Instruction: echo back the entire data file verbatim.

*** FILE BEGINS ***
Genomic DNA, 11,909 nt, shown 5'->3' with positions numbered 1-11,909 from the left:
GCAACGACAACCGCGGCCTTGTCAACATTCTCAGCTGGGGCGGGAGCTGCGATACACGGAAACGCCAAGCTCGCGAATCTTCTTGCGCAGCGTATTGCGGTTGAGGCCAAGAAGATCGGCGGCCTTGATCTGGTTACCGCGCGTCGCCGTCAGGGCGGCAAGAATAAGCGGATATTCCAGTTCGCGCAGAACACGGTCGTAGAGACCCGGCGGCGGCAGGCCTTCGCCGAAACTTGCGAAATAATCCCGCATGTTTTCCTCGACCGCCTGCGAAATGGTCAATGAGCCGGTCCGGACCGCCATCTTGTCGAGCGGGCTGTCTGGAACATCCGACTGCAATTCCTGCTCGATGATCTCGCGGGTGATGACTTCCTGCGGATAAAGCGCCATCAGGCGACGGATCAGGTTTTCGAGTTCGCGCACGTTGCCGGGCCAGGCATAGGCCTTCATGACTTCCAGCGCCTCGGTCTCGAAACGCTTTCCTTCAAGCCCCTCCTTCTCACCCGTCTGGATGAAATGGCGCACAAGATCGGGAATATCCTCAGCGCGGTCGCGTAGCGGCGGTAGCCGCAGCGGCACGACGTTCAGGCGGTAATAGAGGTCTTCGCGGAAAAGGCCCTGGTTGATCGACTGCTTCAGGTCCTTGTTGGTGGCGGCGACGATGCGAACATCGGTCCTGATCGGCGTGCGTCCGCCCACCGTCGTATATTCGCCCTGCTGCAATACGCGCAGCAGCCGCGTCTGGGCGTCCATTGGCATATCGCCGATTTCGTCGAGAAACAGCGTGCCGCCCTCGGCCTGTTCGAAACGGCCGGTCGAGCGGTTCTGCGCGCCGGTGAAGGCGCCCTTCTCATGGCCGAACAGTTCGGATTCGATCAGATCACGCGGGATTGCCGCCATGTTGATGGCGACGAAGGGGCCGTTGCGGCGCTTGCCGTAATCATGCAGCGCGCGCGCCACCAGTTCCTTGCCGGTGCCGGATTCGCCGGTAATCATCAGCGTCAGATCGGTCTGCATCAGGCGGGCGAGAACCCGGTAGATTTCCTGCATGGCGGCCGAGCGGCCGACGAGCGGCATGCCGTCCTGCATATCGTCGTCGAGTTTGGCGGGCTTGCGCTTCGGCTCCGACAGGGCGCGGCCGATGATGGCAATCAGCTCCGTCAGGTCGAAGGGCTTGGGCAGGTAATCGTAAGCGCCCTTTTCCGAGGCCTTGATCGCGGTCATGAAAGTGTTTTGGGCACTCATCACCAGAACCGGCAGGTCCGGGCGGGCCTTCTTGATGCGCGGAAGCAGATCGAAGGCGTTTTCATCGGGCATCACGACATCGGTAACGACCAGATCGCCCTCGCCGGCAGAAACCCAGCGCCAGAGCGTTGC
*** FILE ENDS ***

Genomic DNA, 11,909 nt, shown 5'->3' with positions numbered 1-11,909 from the left:
GCAACGACAACCGCGGCCTTGTCAACATTCTCAGCTGGGGCGGGAGCTGCGATACACGGAAACGCCAAGCTCGCGAATCTTCTTGCGCAGCGTATTGCGGTTGAGGCCAAGAAGATCGGCGGCCTTGATCTGGTTACCGCGCGTCGCCGTCAGGGCGGCAAGAATAAGCGGATATTCCAGTTCGCGCAGAACACGGTCGTAGAGACCCGGCGGCGGCAGGCCTTCGCCGAAACTTGCGAAATAATCCCGCATGTTTTCCTCGACCGCCTGCGAAATGGTCAATGAGCCGGTCCGGACCGCCATCTTGTCGAGCGGGCTGTCTGGAACATCCGACTGCAATTCCTGCTCGATGATCTCGCGGGTGATGACTTCCTGCGGATAAAGCGCCATCAGGCGACGGATCAGGTTTTCGAGTTCGCGCACGTTGCCGGGCCAGGCATAGGCCTTCATGACTTCCAGCGCCTCGGTCTCGAAACGCTTTCCTTCAAGCCCCTCCTTCTCACCCGTCTGGATGAAATGGCGCACAAGATCGGGAATATCCTCAGCGCGGTCGCGTAGCGGCGGTAGCCGCAGCGGCACGACGTTCAGGCGGTAATAGAGGTCTTCGCGGAAAAGGCCCTGGTTGATCGACTGCTTCAGGTCCTTGTTGGTGGCGGCGACGATGCGAACATCGGTCCTGATCGGCGTGCGTCCGCCCACCGTCGTATATTCGCCCTGCTGCAATACGCGCAGCAGCCGCGTCTGGGCGTCCATTGGCATATCGCCGATTTCGTCGAGAAACAGCGTGCCGCCCTCGGCCTGTTCGAAACGGCCGGTCGAGCGGTTCTGCGCGCCGGTGAAGGCGCCCTTCTCATGGCCGAACAGTTCGGATTCGATCAGATCACGCGGGATTGCCGCCATGTTGATGGCGACGAAGGGGCCGTTGCGGCGCTTGCCGTAATCATGCAGCGCGCGCGCCACCAGTTCCTTGCCGGTGCCGGATTCGCCGGTAATCATCAGCGTCAGATCGGTCTGCATCAGGCGGGCGAGAACCCGGTAGATTTCCTGCATGGCGGCCGAGCGGCCGACGAGCGGCATGCCGTCCTGCATATCGTCGTCGAGTTTGGCGGGCTTGCGCTTCGGCTCCGACAGGGCGCGGCCGATGATGGCAATCAGCTCCGTCAGGTCGAAGGGCTTGGGCAGGTAATCGTAAGCGCCCTTTTCCGAGGCCTTGATCGCGGTCATGAAAGTGTTTTGGGCACTCATCACCAGAACCGGCAGGTCCGGGCGGGCCTTCTTGATGCGCGGAAGCAGATCGAAGGCGTTTTCATCGGGCATCACGACATCGGTAACGACCAGATCGCCCTCGCCGGCAGAAACCCAGCGCCAGAGCGTTGC